For all the excellent performances, perhaps the real stars of this revival are the designers. Allen Moyer's scrumptious set with its sprightly floral wall paper and green lacquered furniture is as clever as it is stunning -- its subtle old-fashioned eleganes becoming more showy during final act which moves the proceedings a year forward. Michael Krass, an always inventive costume designer, has outdone himself in providing different sumptuous outfits for the actors' every entrance. Lynn Redgrave is especially resplendant in her several post-Victorian style outfits and one of Kathryn Meisle's ensembles features a pink satin coat that symbolizes her role as the forbidden candy that brings out the sweet tooth in men like John. The men too are visions of sartorial splendor.
Theatergoers with a strong taste for nostalgia and lavish staging will forgive the slow spots when the sparkling interchanges lose their fizz and are in danger of being drowned in overly drawn-out discussions. Mr. Brokaw's efforts to enliven those slow spots with a lot of stage business for Kate Burton represent the only missteps in his otherwise finely tuned direction.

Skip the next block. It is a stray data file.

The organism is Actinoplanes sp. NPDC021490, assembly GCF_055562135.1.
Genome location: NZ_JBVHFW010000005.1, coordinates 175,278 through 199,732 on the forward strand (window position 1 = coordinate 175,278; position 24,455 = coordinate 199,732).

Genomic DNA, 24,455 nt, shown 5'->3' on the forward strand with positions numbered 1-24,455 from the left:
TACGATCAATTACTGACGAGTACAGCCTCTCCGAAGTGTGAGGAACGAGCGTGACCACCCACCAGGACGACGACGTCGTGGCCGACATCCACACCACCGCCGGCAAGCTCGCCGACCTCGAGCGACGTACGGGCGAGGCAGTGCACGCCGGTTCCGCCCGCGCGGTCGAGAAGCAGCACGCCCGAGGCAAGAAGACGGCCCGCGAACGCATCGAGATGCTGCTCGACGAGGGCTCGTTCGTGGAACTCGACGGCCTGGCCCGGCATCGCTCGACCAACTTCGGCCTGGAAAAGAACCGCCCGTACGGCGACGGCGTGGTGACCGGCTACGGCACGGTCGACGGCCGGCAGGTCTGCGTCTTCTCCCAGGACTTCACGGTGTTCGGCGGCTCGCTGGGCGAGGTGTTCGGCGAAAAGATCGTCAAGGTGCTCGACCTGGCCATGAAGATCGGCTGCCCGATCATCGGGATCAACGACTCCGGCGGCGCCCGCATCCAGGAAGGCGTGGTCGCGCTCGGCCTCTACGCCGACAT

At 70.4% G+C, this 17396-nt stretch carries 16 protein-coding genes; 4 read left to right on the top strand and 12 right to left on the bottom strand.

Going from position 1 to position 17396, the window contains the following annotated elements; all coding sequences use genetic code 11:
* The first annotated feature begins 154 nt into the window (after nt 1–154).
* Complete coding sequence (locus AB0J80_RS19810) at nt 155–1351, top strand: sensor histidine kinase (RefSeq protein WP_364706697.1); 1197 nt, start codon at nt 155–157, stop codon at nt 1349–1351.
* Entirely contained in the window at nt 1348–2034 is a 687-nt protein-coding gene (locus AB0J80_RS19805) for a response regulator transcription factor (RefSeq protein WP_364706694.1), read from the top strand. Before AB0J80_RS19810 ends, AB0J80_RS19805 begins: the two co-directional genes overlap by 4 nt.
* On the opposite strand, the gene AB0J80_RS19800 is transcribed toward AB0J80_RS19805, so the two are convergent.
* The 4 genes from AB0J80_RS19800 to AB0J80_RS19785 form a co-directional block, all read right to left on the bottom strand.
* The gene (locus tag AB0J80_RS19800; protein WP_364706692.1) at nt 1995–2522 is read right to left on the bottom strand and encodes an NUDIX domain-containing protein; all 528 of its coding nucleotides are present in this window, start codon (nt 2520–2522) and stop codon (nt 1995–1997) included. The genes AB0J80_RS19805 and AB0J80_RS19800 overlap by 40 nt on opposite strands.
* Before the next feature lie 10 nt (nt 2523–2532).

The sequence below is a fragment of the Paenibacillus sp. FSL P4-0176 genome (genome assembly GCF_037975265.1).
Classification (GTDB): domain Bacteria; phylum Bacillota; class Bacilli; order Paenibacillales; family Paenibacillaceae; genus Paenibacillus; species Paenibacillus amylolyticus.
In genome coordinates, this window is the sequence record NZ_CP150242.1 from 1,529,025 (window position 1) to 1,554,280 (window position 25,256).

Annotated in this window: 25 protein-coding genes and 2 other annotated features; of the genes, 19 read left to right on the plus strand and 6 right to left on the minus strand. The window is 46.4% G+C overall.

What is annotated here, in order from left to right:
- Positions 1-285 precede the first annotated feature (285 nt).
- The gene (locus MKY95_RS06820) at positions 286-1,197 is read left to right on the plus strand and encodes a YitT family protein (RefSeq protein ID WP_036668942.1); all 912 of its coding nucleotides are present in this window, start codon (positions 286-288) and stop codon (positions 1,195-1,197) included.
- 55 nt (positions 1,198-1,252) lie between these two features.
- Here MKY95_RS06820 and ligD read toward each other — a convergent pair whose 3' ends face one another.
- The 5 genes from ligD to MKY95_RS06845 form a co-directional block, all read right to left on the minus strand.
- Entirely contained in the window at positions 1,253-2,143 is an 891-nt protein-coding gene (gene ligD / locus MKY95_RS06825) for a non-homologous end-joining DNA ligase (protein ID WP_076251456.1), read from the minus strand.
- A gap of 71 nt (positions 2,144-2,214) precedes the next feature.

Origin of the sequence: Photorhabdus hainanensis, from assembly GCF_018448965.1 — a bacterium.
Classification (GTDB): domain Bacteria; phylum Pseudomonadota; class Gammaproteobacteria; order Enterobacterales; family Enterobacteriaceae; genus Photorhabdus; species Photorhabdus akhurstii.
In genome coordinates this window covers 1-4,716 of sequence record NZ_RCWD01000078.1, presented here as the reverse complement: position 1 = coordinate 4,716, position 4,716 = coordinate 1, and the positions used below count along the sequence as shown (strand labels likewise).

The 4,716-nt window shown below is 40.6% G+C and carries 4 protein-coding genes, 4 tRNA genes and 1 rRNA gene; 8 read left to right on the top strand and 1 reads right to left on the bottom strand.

Maugham's dialogue isn't quite as quote-studded as Coward's or Shaw's but there are enough bon mots and insights on male and female relations to savor. Some of the best lines come from Redgrave's Mrs. Culver; for example, when her daughter asks, "How does one know one is in love?" she comes back with "Could you use his toothbrush?" She sums up her practical take on the pleasures of marriage with "It's nice to have someone around to tell you you're quite right when you know in your heart you're quite wrong." Her daughter sees her own marriage in equally realistic terms: She treasures the five years of mutual adoration, but is loathe to relinquish her comfortable social life and the day-to-day pleasures of a love that's " like a crossword puzzle where we both hit on the same word at once." Except for wanting to be more financially self-sufficient and grabbing a chance to re-experience a man's utter adoration Constance like so many modern women, is willing to make a few adjustments to the having it all life style formula.
Actually, the entire play is constructed as a play on the word constant -- from the name of its heroine to the underlying theme of marriage as a constant in our lives, but one in which the partners must constantly adapt to changing expectations and situations (including inconstancy). And while this play is probably the most frequently produced of Maugham's fairly large contribution to the stage, it's not been as much a constant presence as similar works within the genre. Given the enthusiasm of the audience at the press matinee I attended, that may well change -- some of the Off and Off-OffBroadway specialists in forgotten play retrievals, are probably rummaging through Maugham's script archive as I post this review.
You might want to check out our London critic's review of another production of the play here, as well as our review of a Los Angeles production of Maugham's The Circle.